Wednesday, March 9, 2011

Trials of childhood....

About 3 years ago my middle son was struggling with the loss of a friendship and not being accepted by his peer group.

One night as we were driving home from hockey we were talking about these struggles.  He shared with me that there were boys who teased him about his clothes, his hair, his lunch and even the type of containers his lunch came in!

I asked him about how he felt about it all.  Did HE like his clothes, his hair, his lunch and his containers?

His answer was "yes" to all of those.

So then I said to him "what's the problem then?"

I remember his eyes lighting up as he realized that, that was all that really mattered.  How he felt about himself.

Right at that moment a song came on the radio called "What do you think about that?" by Montgomery Gentry.

It's a song that talks about not caring what other people think of you, no matter what their judgements are.

There are NO coincidences in life!

I told him then, that this song needed to be his theme song until he had found himself on the other side of this situation.  Everytime he dealt with these particular boys he thought of this song.

It helped him find the courage to stand up for himself and the confidence to find new friends that liked him for him!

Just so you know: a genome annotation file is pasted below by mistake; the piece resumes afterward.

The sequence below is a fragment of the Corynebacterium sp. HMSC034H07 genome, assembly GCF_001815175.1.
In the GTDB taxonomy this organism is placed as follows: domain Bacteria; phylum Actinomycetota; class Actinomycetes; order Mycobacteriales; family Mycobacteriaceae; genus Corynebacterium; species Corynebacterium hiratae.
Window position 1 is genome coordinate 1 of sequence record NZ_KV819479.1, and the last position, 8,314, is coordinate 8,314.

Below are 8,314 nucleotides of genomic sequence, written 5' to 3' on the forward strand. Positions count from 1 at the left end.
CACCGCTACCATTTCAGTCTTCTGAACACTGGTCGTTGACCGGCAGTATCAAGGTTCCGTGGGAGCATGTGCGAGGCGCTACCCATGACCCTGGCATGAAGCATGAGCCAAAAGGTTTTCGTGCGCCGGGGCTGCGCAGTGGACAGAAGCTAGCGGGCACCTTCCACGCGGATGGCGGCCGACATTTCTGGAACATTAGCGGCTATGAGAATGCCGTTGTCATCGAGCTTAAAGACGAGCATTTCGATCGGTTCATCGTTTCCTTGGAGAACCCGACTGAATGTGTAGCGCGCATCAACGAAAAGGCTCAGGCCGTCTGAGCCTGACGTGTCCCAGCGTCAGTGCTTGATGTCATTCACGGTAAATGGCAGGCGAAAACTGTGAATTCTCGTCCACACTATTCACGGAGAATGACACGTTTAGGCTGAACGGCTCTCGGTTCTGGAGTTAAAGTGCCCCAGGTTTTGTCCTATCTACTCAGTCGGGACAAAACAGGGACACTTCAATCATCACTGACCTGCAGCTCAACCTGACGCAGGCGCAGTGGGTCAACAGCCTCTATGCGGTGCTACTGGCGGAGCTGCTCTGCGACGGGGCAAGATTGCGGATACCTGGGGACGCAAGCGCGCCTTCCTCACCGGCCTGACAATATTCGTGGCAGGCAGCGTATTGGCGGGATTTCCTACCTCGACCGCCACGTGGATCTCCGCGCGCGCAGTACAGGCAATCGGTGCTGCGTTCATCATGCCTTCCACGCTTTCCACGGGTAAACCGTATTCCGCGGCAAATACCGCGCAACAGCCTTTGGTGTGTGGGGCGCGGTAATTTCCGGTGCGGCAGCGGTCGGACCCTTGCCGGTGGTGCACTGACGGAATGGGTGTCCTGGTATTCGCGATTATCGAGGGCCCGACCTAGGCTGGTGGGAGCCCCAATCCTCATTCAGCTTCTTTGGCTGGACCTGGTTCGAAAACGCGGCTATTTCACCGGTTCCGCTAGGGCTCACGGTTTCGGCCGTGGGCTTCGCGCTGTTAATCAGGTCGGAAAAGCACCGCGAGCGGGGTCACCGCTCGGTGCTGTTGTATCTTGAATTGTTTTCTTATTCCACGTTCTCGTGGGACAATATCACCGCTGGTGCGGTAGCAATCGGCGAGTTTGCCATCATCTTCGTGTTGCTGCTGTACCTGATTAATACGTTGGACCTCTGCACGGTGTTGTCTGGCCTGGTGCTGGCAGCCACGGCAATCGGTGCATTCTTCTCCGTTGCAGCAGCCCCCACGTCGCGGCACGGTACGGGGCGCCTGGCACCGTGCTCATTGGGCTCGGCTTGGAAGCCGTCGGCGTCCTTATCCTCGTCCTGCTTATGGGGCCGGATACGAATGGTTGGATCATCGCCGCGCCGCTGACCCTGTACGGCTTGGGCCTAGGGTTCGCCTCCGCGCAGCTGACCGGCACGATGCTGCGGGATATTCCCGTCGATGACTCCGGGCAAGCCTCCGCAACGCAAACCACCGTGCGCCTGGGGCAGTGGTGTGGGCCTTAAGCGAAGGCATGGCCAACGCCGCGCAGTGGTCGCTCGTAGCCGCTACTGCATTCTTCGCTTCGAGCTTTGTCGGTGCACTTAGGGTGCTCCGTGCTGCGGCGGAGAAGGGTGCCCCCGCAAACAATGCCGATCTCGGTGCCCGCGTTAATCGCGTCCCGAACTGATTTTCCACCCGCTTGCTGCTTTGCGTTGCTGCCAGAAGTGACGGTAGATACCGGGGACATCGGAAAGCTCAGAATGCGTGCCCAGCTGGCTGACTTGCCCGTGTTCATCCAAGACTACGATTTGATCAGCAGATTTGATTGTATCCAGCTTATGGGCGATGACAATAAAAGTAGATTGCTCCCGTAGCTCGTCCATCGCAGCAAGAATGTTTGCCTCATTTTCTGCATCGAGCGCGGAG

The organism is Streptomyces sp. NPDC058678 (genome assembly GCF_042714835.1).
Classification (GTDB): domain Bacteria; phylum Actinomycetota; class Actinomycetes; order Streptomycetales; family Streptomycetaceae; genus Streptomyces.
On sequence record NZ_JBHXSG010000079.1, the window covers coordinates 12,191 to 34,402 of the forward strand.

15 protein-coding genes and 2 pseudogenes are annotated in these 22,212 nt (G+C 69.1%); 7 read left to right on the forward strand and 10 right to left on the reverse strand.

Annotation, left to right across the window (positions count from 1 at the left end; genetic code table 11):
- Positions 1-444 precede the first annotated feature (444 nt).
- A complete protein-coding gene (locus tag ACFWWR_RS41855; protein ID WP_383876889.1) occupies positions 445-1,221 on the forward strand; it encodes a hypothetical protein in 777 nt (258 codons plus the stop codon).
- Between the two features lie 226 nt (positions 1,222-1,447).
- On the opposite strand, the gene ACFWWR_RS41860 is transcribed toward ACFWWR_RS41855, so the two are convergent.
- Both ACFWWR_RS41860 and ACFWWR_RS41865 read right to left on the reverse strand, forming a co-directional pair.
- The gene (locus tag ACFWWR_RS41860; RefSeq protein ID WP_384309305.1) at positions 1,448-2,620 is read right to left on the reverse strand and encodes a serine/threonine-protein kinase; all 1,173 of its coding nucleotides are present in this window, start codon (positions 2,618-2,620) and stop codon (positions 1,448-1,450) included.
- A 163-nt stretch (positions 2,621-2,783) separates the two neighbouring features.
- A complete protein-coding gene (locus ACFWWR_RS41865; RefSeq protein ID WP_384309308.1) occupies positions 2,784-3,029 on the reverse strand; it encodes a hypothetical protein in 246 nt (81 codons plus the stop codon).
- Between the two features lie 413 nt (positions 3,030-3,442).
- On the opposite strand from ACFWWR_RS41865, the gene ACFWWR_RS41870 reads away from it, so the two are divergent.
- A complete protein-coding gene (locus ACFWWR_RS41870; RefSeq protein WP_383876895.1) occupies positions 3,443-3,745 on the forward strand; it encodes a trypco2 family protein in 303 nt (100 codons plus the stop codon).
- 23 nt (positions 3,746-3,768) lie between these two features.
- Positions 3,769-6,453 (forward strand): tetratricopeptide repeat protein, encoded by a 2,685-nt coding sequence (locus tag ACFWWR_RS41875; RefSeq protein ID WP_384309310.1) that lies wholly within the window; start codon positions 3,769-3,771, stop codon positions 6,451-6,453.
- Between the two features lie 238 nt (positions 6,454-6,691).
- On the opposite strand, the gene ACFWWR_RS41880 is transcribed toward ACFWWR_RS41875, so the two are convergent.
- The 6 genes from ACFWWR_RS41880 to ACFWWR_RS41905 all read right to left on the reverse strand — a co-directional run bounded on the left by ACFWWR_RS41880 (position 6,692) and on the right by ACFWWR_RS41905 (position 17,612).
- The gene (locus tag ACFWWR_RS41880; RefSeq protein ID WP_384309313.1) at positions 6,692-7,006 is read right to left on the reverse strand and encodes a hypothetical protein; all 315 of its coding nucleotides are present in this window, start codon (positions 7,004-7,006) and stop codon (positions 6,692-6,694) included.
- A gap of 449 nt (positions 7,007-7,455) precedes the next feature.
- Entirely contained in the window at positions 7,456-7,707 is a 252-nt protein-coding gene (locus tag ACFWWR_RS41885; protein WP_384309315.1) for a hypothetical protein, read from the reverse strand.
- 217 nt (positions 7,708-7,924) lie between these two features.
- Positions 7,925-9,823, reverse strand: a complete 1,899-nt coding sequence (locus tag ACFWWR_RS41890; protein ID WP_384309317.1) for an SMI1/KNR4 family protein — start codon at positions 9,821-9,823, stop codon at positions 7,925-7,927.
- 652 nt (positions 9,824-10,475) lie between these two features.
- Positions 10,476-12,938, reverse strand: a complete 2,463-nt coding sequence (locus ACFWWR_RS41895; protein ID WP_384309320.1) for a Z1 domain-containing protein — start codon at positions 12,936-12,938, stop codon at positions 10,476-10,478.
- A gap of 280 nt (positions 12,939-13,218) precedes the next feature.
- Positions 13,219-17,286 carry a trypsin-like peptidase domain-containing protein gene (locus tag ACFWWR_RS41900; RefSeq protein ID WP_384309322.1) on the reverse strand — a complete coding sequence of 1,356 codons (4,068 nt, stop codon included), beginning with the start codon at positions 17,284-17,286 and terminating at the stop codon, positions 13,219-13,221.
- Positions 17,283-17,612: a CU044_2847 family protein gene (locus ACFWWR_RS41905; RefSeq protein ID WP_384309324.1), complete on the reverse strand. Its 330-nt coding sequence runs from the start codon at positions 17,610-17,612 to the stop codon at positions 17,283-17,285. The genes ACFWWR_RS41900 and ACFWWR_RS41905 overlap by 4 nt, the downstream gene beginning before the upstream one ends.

He is now in grade 8 and will be entering high school in September.  He is one of the most well rounded boys I have ever met.  He gets along with everyone in his class, is caring and compassionate, and has a great sense of humour.  He is confident and willing to try new things.  He definitely brings something special to his peer group!

Our kids struggle all the time with issues of self acceptance (heck most adults struggle with this as well!).

As parents it can be equally difficult to help our children through this.  I have found the key to this is to not "fix" their problem for them, but to give them tools, ideas, options to use when they are faced with difficulties.  Allowing them to figure it out on their own and learn how to deal with life's ups and downs themselves will set them up for success in the future.

Having the opportunity to affect change in a situation for themselves can give them the confidence boost they need to go far in life!

And those are life skills that will never go to waste!


  1. This is such a great post! I love the way you approached your son and gave him the tools to work through his problems. And I agree, adults need this advice too. I will be pondering this throughout the day, Do I like what I'm wearing, behaving, and being? Thanks!

  2. I'm so glad you liked it Charissa! Thanks for popping by!

  3. Absolutely. I hate it that some parents would classify that as "bullying" when it was just kids being the ridiculous beings they are at that age.

    I'm glad you are giving him the tools he needs to thrive on his own! I hope I am doing the same...


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